Third, despite the overall support for the agreement, industry stakeholders hold different views on how liberal the apparel-specific rules of origin should be in the U.S.-Kenya FTA and how long to keep it. Data shows, between 2015 and 2019, 99.7% of U.S. apparel imports from Kenya claimed the AGOA benefits. Of these imports, almost 100% took advantage of the so-called “third-country” fabric provision, which allows lesser-developed SSA countries like Kenya to enjoy duty-free access to the U.S. market for apparel made from yarns and fabrics originating from anywhere in the world (also known as the “cut and sew” or “single transformation” rules of origin).

On the one hand, some argue that without AGOA-like liberal rules of origin, Kenya won’t survive as an apparel sourcing destination for U.S. fashion companies because of the lack of local textile manufacturing capacity. For example, according to the African Coalition for Trade representing businesses in several SSA countries, “Africa does not currently have the capacity to produce the volume and variety of yarn and fabric necessary to support its apparel industry. Any tightening of the third-country fabric rule of origin in the post-AOGA model FTA would decimate the African apparel industry and lead to the loss of hundreds of thousands of jobs.”

However, some other industry stakeholders suggest that U.S.-Kenya FTA should gradually adopt the more restrictive “yarn-forward” rules of origin to encourage the development of the local textile industry in Kenya and the broader SSA region. Should U.S.-Kenya FTA adopt the “yarn-forward” rules of origin, garment factories in Kenya would have to either import yarns and fabrics from the United States, an option that is commercially infeasible given the long-distance, or use textile inputs locally-made. PVH, in its comment, explains the rationale behind the proposal, “we should move to a yarn forward rule of origin in phases…to allow the orderly verticalization of the apparel industry (in Kenya).” AAFA further adds, “A strong, vertical supply chain for the apparel and footwear industry in Kenya will reduce costs, minimize disruption and improve efficiency.”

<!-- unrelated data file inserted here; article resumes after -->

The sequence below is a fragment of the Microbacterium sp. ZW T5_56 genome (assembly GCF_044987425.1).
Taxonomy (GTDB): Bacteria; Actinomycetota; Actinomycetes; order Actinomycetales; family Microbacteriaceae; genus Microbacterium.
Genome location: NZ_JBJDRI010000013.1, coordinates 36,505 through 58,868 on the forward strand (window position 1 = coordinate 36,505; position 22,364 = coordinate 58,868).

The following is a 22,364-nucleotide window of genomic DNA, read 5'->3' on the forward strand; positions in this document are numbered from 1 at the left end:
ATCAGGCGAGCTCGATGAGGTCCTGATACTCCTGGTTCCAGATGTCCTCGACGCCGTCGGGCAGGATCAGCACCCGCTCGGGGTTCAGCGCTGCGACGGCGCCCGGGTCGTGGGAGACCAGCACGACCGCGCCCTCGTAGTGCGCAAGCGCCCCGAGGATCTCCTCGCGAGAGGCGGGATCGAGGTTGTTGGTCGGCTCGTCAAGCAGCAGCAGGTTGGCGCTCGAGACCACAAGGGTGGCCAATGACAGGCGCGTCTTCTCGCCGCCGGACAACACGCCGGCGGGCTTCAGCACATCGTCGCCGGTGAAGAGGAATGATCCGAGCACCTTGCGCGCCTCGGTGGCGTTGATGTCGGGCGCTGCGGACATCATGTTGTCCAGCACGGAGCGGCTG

Notably, the National Council of Textile Organizations (NCTO), which represents the voice of the U.S. textile industry, has not commented on U.S.-Kenya FTA yet but may potentially join the rules of origin debate. For years, NCTO insists that all U.S. free trade agreements should adopt the strict “yarn-forward” rules of origin. NCTO is most likely to hold the same position for the proposed U.S.-Kenya FTA because of two reasons: 1) avoid setting a “bad precedent” that may have implications for future U.S. FTA negotiations; 2) prevent the case when U.S. apparel imports from Kenya substantially increase and negatively affect apparel suppliers in the Western Hemisphere (such as Mexico and countries in Central America).

Furthermore, the debate on rules of origin is connected with the discussion on how to promote a regional textile and apparel supply chain in SSA and enhance regional economic integration. Several stakeholders, including AAFA, urge that U.S.-Kenya FTA should support regional supply chain collaboration rather than intensify the competition between Kenya and other AGOA members in the U.S. apparel market. The Atlantic Council, a well-known think tank also argues, “the bilateral (FTA) approach should not undercut the US’ longstanding support for regional integration in African markets and the progress that has been made in the East African Community (EAC) and the African continental free trade agreement area (AfCFTA).” Mauritius embassy echoes and suggests that the U.S.-Kenya FTA “could be made conductive to regional integration in Africa by allowing cumulation provisions in the agreement that would allow the use of materials sourced from other African partners to achieve the rules of origin requirements.